Seafood is an important component of global food security and it is the most highly traded food internationally. In many developing nations, fish is the most important protein source in the diet. Aquaculture already accounts for half of the world's fish production and growth of aquaculture is critical to meeting the world's future needs for seafood and overall food security. Mississippi State University's (MSU) Global Center for Aquatic Food Security aims to address the challenges facing aquaculture and find solutions to meeting the world's food security needs to ensure a safe supply of seafood.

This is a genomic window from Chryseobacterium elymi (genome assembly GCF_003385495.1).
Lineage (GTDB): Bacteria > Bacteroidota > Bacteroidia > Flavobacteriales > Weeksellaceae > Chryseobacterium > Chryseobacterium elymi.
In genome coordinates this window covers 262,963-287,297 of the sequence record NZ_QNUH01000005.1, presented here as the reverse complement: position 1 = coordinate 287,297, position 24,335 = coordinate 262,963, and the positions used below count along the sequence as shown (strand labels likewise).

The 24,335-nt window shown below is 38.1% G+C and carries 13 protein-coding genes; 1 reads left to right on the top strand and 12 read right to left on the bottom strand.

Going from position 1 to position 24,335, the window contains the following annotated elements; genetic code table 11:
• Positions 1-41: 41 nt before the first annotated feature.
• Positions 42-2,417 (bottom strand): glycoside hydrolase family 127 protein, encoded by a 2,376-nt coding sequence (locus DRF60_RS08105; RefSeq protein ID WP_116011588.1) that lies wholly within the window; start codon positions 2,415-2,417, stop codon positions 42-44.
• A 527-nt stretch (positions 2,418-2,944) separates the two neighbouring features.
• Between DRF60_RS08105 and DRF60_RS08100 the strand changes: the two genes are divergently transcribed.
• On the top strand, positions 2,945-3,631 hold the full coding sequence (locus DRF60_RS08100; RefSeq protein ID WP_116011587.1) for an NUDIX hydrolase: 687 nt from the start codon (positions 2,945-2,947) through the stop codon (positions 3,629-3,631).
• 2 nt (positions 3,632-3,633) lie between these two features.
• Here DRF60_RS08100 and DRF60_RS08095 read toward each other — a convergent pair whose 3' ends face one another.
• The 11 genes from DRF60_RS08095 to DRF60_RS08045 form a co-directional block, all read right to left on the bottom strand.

MSU and the United Nation's Food and Agriculture Organization (FAO) signed a memorandum of understanding in January 2014 that expanded a 2010 agreement for collaborations addressing aquatic animal health, disease prevention, and emergency diagnostics. The agreement also recognizes MSU as a Center for Knowledge for Aquatic Health.
Mark L. Lawrence, Ph.D. is the Associate Dean for Research and Graduate Studies at the College of Veterinary Medicine at MSU. His primary areas of expertise are bacterial pathogenesis, aquatic animal health, and molecular microbiology. Dr. Lawrence's research has appeared in the Journal of Proteomics, the Journal of Bacteriology, Vaccine, and Journal of Applied Microbiology. Email Dr. Lawrence at firstname.lastname@example.org.